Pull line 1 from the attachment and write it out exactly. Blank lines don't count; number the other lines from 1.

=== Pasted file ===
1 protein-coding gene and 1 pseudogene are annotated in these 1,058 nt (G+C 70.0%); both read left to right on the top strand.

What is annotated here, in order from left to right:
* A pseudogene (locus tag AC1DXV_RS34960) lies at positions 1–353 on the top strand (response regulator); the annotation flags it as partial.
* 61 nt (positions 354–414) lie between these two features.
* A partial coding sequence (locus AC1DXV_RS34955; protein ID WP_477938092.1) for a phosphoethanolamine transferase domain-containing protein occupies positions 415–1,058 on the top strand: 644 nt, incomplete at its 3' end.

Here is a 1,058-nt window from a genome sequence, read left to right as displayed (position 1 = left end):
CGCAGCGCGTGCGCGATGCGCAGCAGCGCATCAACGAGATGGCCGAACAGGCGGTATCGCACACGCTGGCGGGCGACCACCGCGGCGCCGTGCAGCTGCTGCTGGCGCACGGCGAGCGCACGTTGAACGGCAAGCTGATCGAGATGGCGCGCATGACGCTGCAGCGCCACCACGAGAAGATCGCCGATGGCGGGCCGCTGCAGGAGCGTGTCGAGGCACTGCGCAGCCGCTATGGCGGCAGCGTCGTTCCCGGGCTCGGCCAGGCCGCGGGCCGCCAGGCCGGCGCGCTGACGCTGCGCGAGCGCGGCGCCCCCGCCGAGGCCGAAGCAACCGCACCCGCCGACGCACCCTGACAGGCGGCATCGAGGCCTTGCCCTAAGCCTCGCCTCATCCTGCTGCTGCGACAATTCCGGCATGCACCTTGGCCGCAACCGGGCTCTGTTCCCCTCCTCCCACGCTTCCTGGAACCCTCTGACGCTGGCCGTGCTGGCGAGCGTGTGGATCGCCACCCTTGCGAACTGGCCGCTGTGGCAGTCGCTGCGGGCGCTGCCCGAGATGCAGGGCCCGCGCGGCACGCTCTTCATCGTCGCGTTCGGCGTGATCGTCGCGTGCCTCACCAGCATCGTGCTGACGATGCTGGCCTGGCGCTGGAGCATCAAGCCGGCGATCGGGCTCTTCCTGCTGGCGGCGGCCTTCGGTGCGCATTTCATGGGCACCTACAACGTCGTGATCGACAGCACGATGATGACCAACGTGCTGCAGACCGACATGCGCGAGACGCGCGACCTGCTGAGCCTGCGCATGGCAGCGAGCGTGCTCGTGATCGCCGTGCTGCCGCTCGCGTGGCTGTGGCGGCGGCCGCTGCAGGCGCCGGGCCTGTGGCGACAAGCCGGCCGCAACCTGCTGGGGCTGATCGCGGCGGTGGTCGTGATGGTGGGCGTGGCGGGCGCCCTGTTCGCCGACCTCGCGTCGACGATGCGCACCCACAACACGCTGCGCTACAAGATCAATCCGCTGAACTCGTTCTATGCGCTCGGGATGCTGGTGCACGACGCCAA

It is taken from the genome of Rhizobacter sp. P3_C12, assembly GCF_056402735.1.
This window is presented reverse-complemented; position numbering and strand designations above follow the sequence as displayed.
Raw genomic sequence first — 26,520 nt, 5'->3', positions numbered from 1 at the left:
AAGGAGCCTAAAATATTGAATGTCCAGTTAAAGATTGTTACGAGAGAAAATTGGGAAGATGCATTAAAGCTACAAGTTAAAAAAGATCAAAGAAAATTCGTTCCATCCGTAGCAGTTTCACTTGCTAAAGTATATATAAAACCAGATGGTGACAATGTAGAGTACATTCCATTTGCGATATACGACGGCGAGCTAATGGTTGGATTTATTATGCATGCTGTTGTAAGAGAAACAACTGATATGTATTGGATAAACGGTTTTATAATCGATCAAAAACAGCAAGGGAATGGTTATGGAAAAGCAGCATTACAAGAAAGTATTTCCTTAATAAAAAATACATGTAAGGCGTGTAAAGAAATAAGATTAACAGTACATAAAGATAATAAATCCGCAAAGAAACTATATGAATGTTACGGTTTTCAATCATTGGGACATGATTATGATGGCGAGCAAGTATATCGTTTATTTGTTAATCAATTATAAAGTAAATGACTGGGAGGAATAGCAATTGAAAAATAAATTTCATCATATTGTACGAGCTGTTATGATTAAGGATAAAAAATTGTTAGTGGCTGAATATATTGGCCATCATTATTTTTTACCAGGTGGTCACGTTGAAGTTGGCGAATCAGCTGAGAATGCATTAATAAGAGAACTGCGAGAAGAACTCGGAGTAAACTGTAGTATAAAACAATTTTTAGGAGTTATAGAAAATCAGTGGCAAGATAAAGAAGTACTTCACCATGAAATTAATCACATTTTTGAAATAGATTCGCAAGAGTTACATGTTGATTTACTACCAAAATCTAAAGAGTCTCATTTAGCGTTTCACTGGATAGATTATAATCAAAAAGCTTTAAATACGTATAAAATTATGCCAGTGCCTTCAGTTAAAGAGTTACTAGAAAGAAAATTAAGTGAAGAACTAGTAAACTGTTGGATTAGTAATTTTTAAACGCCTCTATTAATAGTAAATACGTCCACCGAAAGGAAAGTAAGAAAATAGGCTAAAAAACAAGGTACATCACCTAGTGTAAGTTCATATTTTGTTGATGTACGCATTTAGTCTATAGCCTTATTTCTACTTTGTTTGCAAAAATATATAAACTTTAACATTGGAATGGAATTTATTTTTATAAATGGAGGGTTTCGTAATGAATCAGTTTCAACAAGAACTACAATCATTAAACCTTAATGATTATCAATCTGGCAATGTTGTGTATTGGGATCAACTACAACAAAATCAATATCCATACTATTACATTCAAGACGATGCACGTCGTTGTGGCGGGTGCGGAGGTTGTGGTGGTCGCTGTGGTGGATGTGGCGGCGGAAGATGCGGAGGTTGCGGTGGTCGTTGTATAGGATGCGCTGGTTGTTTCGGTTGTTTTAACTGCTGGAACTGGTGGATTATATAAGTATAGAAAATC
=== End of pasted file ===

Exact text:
1 protein-coding gene and 1 pseudogene are annotated in these 1,058 nt (G+C 70.0%); both read left to right on the top strand.